Of all the illogical yet seemingly perpetual reasons human beings decide to classify, and usually then dislike, each other is the color of skin.
The population of the United States has probably the world’s greatest variety of complexions. It also may have the greatest variety of reasons, some subtle and many nastily proclaimed, for one group to dislike another.
Philadelphia’s population is roughly 40 percent white, 40 percent black, seven percent Asian (nobody says yellow) and the rest mixed or from here and there.
The white, black and yellow citizens of Philly give hardly a thought to another color: Red. In the 2010 Census, 13,000 residents of the city identified themselves as Native American.
Before Europeans butted in, Pennsylvania was inhabited by the Erie, Huron, Iroquois (including Seneca and Oneida), Munsee, Shawnee, Susquehannock, and probably a few others (using here their own names or names Europeans helpfully hung on them.)
In our area of William Penn’s Sylvania, it was the Leni Lenape who were amused to hear Mr. Penn show up and tell them that he owned the place.
Today, a few hardly noticed Lenape descendants, along with some from Cherokee, Navajo, Cree, Seminole and Creek tribes, call Philadelphia home.
There was an Indian organization in Philly from the Seventies to the Nineties, which once had 550 members from 30 different tribes.
It’s different out West. Take a look, for example, at the Navajo Nation, where nearly 157,000 Navajos live in a reservation of more than 27,000 square miles (approximately the size of West Virginia) that spreads over parts of Arizona, Utah and New Mexico.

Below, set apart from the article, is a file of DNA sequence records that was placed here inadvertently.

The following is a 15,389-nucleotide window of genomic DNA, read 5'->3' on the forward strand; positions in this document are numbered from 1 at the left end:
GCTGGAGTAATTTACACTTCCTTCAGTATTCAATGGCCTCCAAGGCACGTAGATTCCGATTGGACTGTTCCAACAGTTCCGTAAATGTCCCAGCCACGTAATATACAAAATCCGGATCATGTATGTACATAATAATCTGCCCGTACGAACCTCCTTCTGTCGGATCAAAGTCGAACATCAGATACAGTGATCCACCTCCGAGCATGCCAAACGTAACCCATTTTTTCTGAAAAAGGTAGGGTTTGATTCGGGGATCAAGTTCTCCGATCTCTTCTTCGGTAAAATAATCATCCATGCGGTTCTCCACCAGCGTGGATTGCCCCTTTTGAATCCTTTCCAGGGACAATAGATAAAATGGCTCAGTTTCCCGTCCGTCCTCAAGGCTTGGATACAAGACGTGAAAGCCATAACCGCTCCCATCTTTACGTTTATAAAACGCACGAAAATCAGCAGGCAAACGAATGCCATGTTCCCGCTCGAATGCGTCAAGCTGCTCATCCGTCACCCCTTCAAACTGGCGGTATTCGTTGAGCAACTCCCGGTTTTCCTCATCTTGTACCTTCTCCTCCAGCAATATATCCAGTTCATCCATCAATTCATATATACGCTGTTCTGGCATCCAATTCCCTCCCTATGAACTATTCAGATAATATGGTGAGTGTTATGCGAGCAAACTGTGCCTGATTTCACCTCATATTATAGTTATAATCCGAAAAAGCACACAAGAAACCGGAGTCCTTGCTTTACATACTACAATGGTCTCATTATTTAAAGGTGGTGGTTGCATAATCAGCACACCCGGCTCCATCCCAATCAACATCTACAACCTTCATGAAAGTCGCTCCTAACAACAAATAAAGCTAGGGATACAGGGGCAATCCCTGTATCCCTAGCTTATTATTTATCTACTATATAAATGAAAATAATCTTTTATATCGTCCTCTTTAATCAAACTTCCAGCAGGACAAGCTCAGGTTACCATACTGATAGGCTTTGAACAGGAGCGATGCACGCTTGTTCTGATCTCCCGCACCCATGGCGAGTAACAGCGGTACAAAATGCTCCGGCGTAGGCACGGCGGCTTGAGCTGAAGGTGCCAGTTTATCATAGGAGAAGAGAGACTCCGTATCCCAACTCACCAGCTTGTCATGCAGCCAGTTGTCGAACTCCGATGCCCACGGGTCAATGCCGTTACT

There are about 500 tribes in the U. S., and 1,318 reservations. The 6.8 million Native Americans are about two percent of the U. S. population.
The Lenni-Lenape people’s name means that they were the “original people.” They were minding their own business hereabouts for who knows how long until the 17th century.
Then the Swedes and Dutch and finally William Penn showed up. The Lenape sold them land. How they were eventually swindled out of all their land is another, sad, story.
Ancestors of local Indians went west long ago. But today, poverty is pervasive on reservations, likely due to prejudice.
And mining and fracking companies callously dig into Native American burial sites, though they wouldn’t dare do it in a typical cemetery.
Many Philadelphians are aware of Native American concerns. Arch Street Methodist Church has a Native American Awareness Group that meets regularly.
The American Philosophical Society has a Center for Native American and Indigenous Research at its library on Fifth St. behind Independence Hall.
I think that the University of Pennsylvania still has “Natives at Penn,” an indigenous Indian student organization on campus.
Starting Aug. 10, Pendle Hill, the Quaker conference center in Wallingford, is currently sponsoring a webinar series called “Working Toward Right Relationship with Indigenous Peoples.”
(A webinar is a live interactive event that attendees join on their desktop or mobile device over the internet. It is not the same as a webcast. Or smoke signals.)
On the second and fourth Monday evenings from August to October, people are connecting by internet with assorted experts on such topics as the “United Nations Declaration of the Rights of Indigenous Peoples.”
I’m not up on what’s happening these days, though I know that currently, activists prefer to be called “indigenous peoples.” Do little kids now play “cowboys and indigenous people?”
Visit columnist Jim Smart’s web site at jamessmartsphiladelphia.com.
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